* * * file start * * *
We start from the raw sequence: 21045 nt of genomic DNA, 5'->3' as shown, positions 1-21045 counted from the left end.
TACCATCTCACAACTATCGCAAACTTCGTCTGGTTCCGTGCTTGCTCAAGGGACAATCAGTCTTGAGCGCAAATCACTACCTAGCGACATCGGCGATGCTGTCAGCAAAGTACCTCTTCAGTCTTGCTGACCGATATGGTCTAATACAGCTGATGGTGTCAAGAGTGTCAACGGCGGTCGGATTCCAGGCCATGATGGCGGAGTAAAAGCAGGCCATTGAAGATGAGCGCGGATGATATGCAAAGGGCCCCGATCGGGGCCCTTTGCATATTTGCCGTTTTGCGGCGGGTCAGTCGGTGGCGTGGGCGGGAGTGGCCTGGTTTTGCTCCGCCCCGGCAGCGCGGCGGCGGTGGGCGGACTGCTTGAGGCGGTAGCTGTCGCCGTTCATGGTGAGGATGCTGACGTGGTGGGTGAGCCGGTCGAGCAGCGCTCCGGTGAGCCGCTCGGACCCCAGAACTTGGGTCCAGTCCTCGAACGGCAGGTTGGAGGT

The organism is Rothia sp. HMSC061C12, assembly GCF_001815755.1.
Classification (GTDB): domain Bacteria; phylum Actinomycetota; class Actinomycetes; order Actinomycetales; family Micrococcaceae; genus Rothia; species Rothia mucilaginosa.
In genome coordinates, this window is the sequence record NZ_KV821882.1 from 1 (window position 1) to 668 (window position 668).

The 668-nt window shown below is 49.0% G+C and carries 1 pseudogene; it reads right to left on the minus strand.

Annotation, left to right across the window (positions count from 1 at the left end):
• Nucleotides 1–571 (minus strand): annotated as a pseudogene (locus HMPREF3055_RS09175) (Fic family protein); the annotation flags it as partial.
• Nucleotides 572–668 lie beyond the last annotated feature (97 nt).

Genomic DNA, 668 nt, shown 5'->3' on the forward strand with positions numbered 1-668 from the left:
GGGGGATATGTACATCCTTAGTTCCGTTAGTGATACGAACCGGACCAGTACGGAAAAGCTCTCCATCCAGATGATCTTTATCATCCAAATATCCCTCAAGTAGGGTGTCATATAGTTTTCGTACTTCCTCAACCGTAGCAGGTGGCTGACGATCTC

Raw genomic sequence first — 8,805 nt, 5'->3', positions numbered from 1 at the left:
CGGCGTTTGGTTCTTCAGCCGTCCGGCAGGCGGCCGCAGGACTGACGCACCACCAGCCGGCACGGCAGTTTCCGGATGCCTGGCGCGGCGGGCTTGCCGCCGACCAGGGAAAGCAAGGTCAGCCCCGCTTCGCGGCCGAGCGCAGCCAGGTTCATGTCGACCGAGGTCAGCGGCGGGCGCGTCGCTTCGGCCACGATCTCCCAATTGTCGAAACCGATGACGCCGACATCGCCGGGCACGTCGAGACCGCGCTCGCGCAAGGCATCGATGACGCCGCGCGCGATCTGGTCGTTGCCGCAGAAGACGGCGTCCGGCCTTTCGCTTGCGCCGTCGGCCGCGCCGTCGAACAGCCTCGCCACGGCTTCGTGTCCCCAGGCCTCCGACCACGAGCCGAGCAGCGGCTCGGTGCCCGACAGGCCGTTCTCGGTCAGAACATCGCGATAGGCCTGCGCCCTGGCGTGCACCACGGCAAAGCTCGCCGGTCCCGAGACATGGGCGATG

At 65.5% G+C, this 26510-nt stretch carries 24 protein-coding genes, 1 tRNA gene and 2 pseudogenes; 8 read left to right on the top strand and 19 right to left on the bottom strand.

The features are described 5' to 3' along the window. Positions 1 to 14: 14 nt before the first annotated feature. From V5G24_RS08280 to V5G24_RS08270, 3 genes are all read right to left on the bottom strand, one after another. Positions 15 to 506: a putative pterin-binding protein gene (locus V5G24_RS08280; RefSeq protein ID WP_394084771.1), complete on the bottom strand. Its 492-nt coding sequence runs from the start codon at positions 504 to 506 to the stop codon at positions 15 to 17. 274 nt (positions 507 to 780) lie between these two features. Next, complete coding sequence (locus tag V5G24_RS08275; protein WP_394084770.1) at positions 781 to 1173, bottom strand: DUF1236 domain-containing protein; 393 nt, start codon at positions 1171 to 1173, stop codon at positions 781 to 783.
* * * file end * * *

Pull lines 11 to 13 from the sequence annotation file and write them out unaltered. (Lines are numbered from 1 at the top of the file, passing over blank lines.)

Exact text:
GGGGGATATGTACATCCTTAGTTCCGTTAGTGATACGAACCGGACCAGTACGGAAAAGCTCTCCATCCAGATGATCTTTATCATCCAAATATCCCTCAAGTAGGGTGTCATATAGTTTTCGTACTTCCTCAACCGTAGCAGGTGGCTGACGATCTC

Raw genomic sequence first — 8,805 nt, 5'->3', positions numbered from 1 at the left:
CGGCGTTTGGTTCTTCAGCCGTCCGGCAGGCGGCCGCAGGACTGACGCACCACCAGCCGGCACGGCAGTTTCCGGATGCCTGGCGCGGCGGGCTTGCCGCCGACCAGGGAAAGCAAGGTCAGCCCCGCTTCGCGGCCGAGCGCAGCCAGGTTCATGTCGACCGAGGTCAGCGGCGGGCGCGTCGCTTCGGCCACGATCTCCCAATTGTCGAAACCGATGACGCCGACATCGCCGGGCACGTCGAGACCGCGCTCGCGCAAGGCATCGATGACGCCGCGCGCGATCTGGTCGTTGCCGCAGAAGACGGCGTCCGGCCTTTCGCTTGCGCCGTCGGCCGCGCCGTCGAACAGCCTCGCCACGGCTTCGTGTCCCCAGGCCTCCGACCACGAGCCGAGCAGCGGCTCGGTGCCCGACAGGCCGTTCTCGGTCAGAACATCGCGATAGGCCTGCGCCCTGGCGTGCACCACGGCAAAGCTCGCCGGTCCCGAGACATGGGCGATG